AUGUSTA — A legislative committee endorsed a bill Thursday that aims to improve tracking of how often Maine schools physically restrain or place students in seclusion.

The bill would require schools to provide more detailed annual reports to the state on the number of instances of restraint or seclusion of students, as well as any injuries incurred by either students or staff.

The proposal also would require the Maine Department of Education to develop plans to monitor trends at individual schools and to increase professional development to help staff avoid and manage incidents with unruly or dangerous students.

The Legislature’s Education and Cultural Affairs Committee voted 8-0 to endorse the amended bill, L.D. 1376, roughly 10 days after hearing emotional and, at times, disturbing accounts on restraint and/or seclusion in schools.

“You don’t need to be an educator if you are shoving kids in mop closets,” said Rep. Justin Fecteau, R-Augusta.

Fecteau was responding to one incident detailed in a report on restraint and seclusion that was released last week by the nonprofit advocacy organization Disability Rights Maine. The report found that use of physical restraints and seclusion jumped 60 percent – from 12,000 to 20,000 instances – in four years in Maine schools.

Roughly 77 to 79 percent of those incidences involved students with disabilities or who were in special education programs. And the majority of restraint or seclusion cases occurred at “special purpose private schools” that exclusively serve students with disabilities or special needs, according to the report.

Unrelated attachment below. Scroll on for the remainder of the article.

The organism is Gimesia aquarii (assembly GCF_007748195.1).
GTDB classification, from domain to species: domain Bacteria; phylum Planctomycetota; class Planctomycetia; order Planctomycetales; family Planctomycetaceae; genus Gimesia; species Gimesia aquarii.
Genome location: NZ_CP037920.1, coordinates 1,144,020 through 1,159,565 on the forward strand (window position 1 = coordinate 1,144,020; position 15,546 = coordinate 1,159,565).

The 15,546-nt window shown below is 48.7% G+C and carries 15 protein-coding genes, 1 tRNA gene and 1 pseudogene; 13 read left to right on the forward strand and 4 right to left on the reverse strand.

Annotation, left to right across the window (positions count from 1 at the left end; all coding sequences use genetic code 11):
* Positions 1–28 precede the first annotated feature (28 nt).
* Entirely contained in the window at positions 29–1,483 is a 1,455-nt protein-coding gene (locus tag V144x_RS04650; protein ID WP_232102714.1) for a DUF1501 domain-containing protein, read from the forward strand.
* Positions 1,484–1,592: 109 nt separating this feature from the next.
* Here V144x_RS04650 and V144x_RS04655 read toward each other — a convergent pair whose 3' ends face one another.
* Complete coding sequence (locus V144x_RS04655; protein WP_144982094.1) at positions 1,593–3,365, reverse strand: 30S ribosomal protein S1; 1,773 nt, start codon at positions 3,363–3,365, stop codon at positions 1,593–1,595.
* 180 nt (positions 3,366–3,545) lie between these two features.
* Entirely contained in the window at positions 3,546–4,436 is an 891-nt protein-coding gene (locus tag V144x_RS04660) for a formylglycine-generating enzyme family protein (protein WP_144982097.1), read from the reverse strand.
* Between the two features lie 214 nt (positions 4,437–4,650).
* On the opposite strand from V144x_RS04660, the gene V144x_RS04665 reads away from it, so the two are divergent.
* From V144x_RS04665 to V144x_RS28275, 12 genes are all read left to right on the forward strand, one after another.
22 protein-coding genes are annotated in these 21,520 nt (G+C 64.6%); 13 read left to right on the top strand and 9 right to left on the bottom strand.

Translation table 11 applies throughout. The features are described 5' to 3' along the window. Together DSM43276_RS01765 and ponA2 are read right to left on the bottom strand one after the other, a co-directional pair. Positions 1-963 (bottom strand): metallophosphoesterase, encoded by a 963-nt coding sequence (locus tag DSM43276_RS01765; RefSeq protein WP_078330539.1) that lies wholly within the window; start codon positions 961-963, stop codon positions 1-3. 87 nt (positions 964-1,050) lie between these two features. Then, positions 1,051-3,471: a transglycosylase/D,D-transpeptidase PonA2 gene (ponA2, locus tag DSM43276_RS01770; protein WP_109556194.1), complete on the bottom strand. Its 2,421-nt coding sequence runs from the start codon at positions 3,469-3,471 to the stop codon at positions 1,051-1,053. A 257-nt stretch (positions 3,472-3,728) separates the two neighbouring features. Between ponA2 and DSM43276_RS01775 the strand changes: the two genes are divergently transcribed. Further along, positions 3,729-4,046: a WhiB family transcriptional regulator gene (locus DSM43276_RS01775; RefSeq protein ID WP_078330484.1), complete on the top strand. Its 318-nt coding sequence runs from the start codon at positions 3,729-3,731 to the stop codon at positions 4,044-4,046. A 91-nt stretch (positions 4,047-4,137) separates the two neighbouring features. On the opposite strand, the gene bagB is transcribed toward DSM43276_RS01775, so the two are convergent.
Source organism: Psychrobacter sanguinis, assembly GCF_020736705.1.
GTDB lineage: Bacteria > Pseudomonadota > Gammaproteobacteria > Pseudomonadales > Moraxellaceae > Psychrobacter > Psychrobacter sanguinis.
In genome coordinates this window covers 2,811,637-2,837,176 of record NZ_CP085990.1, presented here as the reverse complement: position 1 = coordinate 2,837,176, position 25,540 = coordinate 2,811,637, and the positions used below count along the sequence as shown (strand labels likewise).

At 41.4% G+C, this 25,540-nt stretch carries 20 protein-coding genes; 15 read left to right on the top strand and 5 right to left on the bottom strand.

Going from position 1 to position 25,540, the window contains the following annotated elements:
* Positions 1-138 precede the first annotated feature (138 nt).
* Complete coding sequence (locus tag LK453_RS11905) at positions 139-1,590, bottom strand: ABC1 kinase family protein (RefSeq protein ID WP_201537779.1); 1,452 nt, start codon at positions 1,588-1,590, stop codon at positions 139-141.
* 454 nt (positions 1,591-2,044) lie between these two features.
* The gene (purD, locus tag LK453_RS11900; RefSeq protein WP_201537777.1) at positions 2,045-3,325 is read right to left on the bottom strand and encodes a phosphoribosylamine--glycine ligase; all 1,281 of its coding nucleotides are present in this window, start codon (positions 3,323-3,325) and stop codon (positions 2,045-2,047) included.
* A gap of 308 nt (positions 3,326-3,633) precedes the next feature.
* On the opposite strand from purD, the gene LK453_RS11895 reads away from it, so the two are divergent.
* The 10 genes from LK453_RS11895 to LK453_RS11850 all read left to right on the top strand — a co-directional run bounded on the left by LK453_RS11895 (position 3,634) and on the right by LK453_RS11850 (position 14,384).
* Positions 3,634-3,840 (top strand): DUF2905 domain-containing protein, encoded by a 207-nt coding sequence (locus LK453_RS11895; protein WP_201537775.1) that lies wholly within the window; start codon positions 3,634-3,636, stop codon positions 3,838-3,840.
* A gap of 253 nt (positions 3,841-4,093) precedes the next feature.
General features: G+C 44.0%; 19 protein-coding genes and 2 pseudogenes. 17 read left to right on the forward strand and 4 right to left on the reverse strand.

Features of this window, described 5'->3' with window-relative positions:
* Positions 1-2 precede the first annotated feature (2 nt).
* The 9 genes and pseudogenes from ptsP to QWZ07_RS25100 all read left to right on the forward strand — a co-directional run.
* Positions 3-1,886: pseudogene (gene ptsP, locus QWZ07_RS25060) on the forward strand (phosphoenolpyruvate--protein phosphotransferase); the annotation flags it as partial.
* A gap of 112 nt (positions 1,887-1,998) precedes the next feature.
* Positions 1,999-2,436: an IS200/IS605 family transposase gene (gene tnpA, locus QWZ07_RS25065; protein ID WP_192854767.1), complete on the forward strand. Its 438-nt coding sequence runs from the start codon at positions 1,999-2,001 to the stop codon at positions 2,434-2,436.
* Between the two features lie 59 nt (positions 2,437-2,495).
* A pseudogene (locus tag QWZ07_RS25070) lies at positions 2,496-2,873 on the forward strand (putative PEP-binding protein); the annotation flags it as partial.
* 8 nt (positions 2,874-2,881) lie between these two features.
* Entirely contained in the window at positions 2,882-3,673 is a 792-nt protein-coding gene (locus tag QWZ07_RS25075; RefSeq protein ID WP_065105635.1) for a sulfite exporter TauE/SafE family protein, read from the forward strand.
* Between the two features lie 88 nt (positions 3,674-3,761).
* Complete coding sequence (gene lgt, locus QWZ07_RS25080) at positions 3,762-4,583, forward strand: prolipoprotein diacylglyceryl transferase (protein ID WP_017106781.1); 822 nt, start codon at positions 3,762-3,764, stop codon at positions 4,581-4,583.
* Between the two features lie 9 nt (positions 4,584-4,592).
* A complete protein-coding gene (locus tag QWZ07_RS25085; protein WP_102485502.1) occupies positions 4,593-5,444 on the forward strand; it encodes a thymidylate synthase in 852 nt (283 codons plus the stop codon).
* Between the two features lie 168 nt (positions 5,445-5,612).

In 2012, the Maine Department of Education set standards and procedures for the use of restraints and seclusion, including requirements to notify parents about incidents and to report aggregate data to the state annually. But Disability Rights Maine said the increasing use of those techniques, as well as inconsistent reporting by schools, shows those rules “can only be seen as a failure.”

Bill sponsor Rep. Richard Farnsworth, D-Portland, said negotiations with the department led to a proposed “performance plan” that would place schools in different tiers, depending on the levels of restraint and seclusion.

“We can figure out who is doing a pretty good job,” Farnsworth said. “But it also gives us the opportunity, for those (schools) that are maybe having some difficulty, to develop appropriate interventions that include professional development opportunities … so that they can get it together.”

Fecteau raised concerns that egregious cases of restraint or seclusion that would make headlines if they occurred in a typical classroom are being tolerated when they involve special education students. Fecteau said he would like to see firmer enforcement mechanisms – including holding principals accountable – if schools tolerate such treatment of students or fail to accurately report incidents to the state.

Committee members also heard feedback from schools that the existing reporting forms are cumbersome or do not allow them to share important information. They urged the department to work with schools to improve the system.

The bill will now go to the full House and Senate for consideration.

 

 

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